Leaving from London, we spent our first day in Warwick exploring the fabulous exhibits at Warwick Castle. We then drove up to Liverpool, where we spent the night, and we spent the next day exploring the Pier Head, Albert Dock and tracing the Beatles’ footsteps.
-> Detour: If you’d like to add an extra day into your itinerary, it would be a good idea at this point to head off to the fabulous walled city of Chester or you can also spent a day in Blackpool, a seaside resort town which I love but which most people say is a bit gaudy.
Our next destination was Manchester, the home of Manchester United, where we spent the night. We spent the next day and night taking advantage of Manchester’s great shopping opportunities and fabulous pubs, with a quick visit to Old Trafford.
Bright and early the next morning, we headed off to York where we discovered York Minster, the Shambles, Clifford’s Tower and the York Castle Museum. The next morning we headed home to London but made sure we stopped off at the Roman Ruins in St Albans on the way.
Breathtaking Vistas in the Scotland Lowlands
Edinburgh – Crieff – Aberfeldy – Pitlochry – Perth - Edinburgh
We spent a week in the Scottish Lowlands in 2010 and took several day trips from our base in Loch Monzievaird. I was absolutely enchanted by Scotland and was especially taken with the buildings in their creepy, Scottish Baronial style.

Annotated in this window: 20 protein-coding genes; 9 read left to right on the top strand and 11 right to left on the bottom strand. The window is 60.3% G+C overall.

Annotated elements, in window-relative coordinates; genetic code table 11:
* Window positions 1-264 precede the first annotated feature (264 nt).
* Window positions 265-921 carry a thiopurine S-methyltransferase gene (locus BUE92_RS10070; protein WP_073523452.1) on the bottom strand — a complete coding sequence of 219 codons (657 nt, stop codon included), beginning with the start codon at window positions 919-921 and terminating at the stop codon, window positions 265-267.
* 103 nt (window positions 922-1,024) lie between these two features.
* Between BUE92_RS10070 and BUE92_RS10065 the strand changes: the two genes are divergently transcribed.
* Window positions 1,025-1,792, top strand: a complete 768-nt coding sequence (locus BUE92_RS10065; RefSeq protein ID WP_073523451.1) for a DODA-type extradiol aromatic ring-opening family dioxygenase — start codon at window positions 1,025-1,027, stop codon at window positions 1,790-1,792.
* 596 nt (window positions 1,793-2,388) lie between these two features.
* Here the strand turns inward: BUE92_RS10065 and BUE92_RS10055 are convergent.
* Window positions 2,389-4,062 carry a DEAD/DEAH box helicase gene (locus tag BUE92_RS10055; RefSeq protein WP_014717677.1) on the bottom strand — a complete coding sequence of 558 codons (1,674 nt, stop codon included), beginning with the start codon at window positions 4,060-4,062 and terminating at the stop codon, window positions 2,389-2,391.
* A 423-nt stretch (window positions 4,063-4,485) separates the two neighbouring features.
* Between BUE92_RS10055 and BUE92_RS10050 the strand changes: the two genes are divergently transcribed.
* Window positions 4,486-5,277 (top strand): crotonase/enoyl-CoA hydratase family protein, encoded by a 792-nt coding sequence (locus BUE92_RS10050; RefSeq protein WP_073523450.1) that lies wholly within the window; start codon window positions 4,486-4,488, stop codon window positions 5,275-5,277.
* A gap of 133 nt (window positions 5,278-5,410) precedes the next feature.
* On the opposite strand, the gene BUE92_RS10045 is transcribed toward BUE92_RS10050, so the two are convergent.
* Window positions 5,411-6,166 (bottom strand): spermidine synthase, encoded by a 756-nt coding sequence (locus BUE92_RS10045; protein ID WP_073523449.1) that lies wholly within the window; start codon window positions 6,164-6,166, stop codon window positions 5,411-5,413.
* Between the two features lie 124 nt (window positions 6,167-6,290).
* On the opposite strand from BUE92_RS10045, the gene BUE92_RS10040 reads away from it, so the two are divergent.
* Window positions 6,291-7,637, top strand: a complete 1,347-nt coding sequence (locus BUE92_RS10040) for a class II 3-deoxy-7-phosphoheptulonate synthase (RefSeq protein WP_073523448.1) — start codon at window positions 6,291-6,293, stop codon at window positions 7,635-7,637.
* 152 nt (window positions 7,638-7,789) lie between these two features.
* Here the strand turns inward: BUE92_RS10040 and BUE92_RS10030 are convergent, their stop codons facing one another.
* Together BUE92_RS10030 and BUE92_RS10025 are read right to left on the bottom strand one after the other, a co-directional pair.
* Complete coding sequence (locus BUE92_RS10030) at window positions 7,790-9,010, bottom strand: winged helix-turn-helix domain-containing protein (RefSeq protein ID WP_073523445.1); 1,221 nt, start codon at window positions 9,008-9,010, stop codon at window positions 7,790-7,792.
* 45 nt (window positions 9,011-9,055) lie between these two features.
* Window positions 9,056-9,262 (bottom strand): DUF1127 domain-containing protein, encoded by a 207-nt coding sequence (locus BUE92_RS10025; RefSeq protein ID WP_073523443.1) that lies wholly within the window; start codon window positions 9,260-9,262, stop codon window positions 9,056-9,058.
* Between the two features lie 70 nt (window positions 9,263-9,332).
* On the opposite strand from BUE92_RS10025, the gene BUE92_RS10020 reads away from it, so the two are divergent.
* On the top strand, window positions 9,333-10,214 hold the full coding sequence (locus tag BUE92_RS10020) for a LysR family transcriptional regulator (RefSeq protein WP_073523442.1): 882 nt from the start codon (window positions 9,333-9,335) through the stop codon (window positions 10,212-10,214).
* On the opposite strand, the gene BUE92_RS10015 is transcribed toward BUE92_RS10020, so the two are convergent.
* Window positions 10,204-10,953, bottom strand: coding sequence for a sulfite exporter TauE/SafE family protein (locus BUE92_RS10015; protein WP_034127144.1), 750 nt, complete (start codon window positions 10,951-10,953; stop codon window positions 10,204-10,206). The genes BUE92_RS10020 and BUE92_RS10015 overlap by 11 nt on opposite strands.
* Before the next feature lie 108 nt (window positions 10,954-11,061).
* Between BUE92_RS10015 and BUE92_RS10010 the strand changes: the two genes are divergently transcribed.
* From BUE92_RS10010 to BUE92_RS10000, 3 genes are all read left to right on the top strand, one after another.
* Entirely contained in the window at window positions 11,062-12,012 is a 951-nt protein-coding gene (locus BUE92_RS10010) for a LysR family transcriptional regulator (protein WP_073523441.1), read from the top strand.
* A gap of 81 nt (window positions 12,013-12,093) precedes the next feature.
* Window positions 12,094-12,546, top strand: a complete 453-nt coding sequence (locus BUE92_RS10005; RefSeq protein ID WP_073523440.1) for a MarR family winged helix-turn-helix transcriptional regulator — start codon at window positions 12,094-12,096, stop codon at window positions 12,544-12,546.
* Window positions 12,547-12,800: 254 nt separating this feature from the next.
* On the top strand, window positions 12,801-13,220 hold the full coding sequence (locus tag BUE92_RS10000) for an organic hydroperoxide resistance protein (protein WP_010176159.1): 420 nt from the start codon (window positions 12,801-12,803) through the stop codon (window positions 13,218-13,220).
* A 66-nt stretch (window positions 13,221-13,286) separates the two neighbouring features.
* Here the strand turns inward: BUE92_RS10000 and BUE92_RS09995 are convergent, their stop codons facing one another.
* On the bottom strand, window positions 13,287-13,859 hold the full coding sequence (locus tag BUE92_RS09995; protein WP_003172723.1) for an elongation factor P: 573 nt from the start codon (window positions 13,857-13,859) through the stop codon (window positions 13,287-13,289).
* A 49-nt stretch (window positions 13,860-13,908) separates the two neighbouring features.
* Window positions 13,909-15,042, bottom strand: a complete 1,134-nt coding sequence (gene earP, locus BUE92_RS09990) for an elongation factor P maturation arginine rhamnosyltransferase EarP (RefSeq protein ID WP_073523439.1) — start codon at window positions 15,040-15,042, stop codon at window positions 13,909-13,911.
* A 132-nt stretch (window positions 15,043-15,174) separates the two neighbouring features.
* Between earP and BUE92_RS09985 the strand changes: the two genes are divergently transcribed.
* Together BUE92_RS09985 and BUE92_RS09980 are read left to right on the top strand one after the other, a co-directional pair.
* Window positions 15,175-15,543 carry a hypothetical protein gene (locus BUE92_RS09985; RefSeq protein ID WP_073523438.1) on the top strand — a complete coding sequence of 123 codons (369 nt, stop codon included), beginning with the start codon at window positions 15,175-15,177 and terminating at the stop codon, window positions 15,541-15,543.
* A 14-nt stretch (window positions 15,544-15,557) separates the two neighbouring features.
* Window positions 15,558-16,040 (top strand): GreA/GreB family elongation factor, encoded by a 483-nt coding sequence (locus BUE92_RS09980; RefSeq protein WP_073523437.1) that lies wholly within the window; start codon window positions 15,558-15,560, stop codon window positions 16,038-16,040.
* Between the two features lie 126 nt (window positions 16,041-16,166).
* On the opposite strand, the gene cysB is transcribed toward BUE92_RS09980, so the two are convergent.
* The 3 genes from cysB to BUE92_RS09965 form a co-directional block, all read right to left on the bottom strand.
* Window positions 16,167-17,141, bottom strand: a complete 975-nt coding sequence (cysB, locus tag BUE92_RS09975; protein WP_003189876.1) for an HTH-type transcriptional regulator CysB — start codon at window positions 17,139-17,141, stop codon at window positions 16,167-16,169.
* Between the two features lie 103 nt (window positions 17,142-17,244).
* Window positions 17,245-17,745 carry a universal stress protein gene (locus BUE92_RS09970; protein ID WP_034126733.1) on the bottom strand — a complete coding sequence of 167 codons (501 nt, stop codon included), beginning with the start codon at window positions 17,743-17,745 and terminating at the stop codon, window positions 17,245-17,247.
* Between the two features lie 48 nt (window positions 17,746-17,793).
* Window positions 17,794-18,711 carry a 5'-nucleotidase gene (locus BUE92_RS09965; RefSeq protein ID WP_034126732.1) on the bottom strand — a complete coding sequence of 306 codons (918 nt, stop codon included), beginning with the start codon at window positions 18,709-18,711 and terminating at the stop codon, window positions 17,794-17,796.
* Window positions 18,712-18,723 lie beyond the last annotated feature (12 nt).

This trip wouldn’t have been possible without a car though, so I am going to suggest a four night / five day road trip of the area (with a bonus photo!)
On the first day, arrive in Edinburgh and spend the day exploring Edinburgh Castle, the Old Town and Princes Street Gardens. From Edinburgh, drive to the market town of Crieff and spend the next morning exploring the old town, Drummond Castle and Gardens and The Famous Grouse Experience.
Drive up to Aberfeldy where you’ll spend your second night. The next morning, you can explore the old town, visit the Watermill bookshop and check to see how the rebuilding works are going at the Art Deco cinema The Birks.
After lunch, you’ll then head off to Pitlochry, the home of Heathergems and Pitlochry Festival Theatre, where you’ll spend your third night. Pitlochry is especially popular among walkers and hikers so do keep that in mind if you arrive in season. It might be worth spending an extra night in Pithlochry if that interests you.
The next morning, you’ll drive down to Perth where you’ll visit Lochleven Castle and The Scottish Deer Centre. You’ll spend your final evening in Perth before returning to Edinburgh the next morning.